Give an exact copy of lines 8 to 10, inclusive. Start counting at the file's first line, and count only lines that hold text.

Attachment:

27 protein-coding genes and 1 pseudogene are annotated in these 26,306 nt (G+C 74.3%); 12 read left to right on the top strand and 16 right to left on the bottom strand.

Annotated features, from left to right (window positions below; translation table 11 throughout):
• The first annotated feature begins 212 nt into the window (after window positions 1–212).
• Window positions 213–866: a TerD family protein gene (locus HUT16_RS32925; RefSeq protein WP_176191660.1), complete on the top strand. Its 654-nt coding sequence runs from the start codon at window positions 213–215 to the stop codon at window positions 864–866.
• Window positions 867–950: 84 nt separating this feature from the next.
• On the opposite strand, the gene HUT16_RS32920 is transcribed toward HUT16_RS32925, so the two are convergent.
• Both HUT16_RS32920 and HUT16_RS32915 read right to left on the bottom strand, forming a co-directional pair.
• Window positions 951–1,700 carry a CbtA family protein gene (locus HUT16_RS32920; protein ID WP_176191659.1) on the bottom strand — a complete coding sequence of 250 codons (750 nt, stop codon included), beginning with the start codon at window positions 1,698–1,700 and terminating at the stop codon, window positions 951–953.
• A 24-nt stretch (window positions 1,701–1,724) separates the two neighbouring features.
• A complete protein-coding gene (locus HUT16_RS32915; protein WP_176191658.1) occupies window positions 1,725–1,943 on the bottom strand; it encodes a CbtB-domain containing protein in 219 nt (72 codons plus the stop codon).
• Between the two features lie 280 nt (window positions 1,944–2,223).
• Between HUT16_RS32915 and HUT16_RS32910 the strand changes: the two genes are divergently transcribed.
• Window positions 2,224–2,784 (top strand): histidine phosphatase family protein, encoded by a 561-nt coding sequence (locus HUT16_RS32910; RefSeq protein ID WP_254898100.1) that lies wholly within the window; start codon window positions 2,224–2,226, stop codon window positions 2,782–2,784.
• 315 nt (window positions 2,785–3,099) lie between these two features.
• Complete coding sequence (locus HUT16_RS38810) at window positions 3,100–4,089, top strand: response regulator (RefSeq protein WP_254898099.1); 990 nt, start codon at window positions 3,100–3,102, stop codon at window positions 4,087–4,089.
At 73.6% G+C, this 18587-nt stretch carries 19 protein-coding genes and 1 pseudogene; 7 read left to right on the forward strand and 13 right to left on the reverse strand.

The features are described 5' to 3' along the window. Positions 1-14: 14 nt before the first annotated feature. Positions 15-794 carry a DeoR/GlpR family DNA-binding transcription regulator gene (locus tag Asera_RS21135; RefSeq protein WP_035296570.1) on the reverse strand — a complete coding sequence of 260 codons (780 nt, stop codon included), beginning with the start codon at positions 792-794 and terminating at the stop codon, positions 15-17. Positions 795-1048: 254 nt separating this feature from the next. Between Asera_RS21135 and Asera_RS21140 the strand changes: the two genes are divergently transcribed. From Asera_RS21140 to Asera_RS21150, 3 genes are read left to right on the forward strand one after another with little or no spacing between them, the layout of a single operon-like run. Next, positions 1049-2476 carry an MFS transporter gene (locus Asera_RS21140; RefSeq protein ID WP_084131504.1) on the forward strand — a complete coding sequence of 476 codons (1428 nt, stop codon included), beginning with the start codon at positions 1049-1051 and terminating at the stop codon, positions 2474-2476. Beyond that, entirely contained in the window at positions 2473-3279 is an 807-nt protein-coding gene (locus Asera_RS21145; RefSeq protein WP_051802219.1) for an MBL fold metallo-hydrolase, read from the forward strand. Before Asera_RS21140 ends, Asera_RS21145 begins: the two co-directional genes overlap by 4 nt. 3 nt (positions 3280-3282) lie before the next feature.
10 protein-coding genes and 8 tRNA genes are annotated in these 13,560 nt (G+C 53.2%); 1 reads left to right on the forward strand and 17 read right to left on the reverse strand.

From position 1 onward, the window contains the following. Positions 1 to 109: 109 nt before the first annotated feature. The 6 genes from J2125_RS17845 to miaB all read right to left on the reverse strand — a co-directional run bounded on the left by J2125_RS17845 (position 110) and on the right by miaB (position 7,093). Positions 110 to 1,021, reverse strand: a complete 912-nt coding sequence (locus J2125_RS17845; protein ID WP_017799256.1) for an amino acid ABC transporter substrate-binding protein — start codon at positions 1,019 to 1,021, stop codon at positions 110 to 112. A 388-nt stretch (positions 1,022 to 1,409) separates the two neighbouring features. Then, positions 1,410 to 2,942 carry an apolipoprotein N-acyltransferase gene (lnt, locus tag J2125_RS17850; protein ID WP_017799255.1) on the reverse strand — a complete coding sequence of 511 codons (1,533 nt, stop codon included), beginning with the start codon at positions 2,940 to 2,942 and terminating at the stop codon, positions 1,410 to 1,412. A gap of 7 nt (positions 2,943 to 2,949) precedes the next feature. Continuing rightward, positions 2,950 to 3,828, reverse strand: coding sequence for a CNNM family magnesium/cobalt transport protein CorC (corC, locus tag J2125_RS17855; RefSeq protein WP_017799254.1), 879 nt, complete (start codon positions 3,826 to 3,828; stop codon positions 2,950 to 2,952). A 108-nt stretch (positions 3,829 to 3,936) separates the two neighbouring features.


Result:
• Window positions 951–1,700 carry a CbtA family protein gene (locus HUT16_RS32920; protein ID WP_176191659.1) on the bottom strand — a complete coding sequence of 250 codons (750 nt, stop codon included), beginning with the start codon at window positions 1,698–1,700 and terminating at the stop codon, window positions 951–953.
• A 24-nt stretch (window positions 1,701–1,724) separates the two neighbouring features.
• A complete protein-coding gene (locus HUT16_RS32915; protein WP_176191658.1) occupies window positions 1,725–1,943 on the bottom strand; it encodes a CbtB-domain containing protein in 219 nt (72 codons plus the stop codon).